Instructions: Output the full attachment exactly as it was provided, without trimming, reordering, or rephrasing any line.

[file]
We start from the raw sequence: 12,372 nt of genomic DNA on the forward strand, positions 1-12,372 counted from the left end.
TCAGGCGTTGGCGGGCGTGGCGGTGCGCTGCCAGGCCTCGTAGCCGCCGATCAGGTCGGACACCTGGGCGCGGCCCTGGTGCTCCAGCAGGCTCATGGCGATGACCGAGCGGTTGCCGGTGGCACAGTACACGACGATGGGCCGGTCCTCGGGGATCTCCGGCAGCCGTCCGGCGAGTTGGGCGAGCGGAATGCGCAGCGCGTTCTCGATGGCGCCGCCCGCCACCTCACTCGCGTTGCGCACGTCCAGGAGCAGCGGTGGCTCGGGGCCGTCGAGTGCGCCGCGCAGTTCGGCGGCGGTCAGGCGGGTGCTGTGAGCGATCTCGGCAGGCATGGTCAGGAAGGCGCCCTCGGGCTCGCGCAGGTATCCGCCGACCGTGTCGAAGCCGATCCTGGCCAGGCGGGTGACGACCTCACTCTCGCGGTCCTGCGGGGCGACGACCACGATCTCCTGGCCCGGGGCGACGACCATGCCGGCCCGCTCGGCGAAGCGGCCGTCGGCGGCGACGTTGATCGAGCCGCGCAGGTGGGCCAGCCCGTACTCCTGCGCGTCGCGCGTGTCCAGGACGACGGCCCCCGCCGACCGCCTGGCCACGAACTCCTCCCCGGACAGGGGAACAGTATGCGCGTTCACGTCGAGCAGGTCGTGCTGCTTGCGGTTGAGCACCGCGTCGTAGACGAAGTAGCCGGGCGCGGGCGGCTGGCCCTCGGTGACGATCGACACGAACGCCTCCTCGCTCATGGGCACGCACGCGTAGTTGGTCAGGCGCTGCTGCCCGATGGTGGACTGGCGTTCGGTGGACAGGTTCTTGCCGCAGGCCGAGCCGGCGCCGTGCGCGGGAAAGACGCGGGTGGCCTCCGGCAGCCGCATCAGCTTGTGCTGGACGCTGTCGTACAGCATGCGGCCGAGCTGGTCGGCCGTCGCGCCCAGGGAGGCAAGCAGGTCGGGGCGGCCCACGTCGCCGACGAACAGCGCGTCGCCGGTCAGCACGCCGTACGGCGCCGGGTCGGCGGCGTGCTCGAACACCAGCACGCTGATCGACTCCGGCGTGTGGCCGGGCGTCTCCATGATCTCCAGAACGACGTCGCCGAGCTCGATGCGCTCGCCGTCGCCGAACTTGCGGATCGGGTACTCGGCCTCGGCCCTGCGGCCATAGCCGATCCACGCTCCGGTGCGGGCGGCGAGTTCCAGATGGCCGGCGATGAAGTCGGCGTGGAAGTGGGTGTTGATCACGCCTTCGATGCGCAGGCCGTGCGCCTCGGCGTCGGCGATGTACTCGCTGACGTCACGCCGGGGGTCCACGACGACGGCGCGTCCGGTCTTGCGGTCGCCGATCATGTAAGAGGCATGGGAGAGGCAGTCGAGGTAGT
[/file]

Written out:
We start from the raw sequence: 12,372 nt of genomic DNA on the forward strand, positions 1-12,372 counted from the left end.
TCAGGCGTTGGCGGGCGTGGCGGTGCGCTGCCAGGCCTCGTAGCCGCCGATCAGGTCGGACACCTGGGCGCGGCCCTGGTGCTCCAGCAGGCTCATGGCGATGACCGAGCGGTTGCCGGTGGCACAGTACACGACGATGGGCCGGTCCTCGGGGATCTCCGGCAGCCGTCCGGCGAGTTGGGCGAGCGGAATGCGCAGCGCGTTCTCGATGGCGCCGCCCGCCACCTCACTCGCGTTGCGCACGTCCAGGAGCAGCGGTGGCTCGGGGCCGTCGAGTGCGCCGCGCAGTTCGGCGGCGGTCAGGCGGGTGCTGTGAGCGATCTCGGCAGGCATGGTCAGGAAGGCGCCCTCGGGCTCGCGCAGGTATCCGCCGACCGTGTCGAAGCCGATCCTGGCCAGGCGGGTGACGACCTCACTCTCGCGGTCCTGCGGGGCGACGACCACGATCTCCTGGCCCGGGGCGACGACCATGCCGGCCCGCTCGGCGAAGCGGCCGTCGGCGGCGACGTTGATCGAGCCGCGCAGGTGGGCCAGCCCGTACTCCTGCGCGTCGCGCGTGTCCAGGACGACGGCCCCCGCCGACCGCCTGGCCACGAACTCCTCCCCGGACAGGGGAACAGTATGCGCGTTCACGTCGAGCAGGTCGTGCTGCTTGCGGTTGAGCACCGCGTCGTAGACGAAGTAGCCGGGCGCGGGCGGCTGGCCCTCGGTGACGATCGACACGAACGCCTCCTCGCTCATGGGCACGCACGCGTAGTTGGTCAGGCGCTGCTGCCCGATGGTGGACTGGCGTTCGGTGGACAGGTTCTTGCCGCAGGCCGAGCCGGCGCCGTGCGCGGGAAAGACGCGGGTGGCCTCCGGCAGCCGCATCAGCTTGTGCTGGACGCTGTCGTACAGCATGCGGCCGAGCTGGTCGGCCGTCGCGCCCAGGGAGGCAAGCAGGTCGGGGCGGCCCACGTCGCCGACGAACAGCGCGTCGCCGGTCAGCACGCCGTACGGCGCCGGGTCGGCGGCGTGCTCGAACACCAGCACGCTGATCGACTCCGGCGTGTGGCCGGGCGTCTCCATGATCTCCAGAACGACGTCGCCGAGCTCGATGCGCTCGCCGTCGCCGAACTTGCGGATCGGGTACTCGGCCTCGGCCCTGCGGCCATAGCCGATCCACGCTCCGGTGCGGGCGGCGAGTTCCAGATGGCCGGCGATGAAGTCGGCGTGGAAGTGGGTGTTGATCACGCCTTCGATGCGCAGGCCGTGCGCCTCGGCGTCGGCGATGTACTCGCTGACGTCACGCCGGGGGTCCACGACGACGGCGCGTCCGGTCTTGCGGTCGCCGATCATGTAAGAGGCATGGGAGAGGCAGTCGAGGTAGT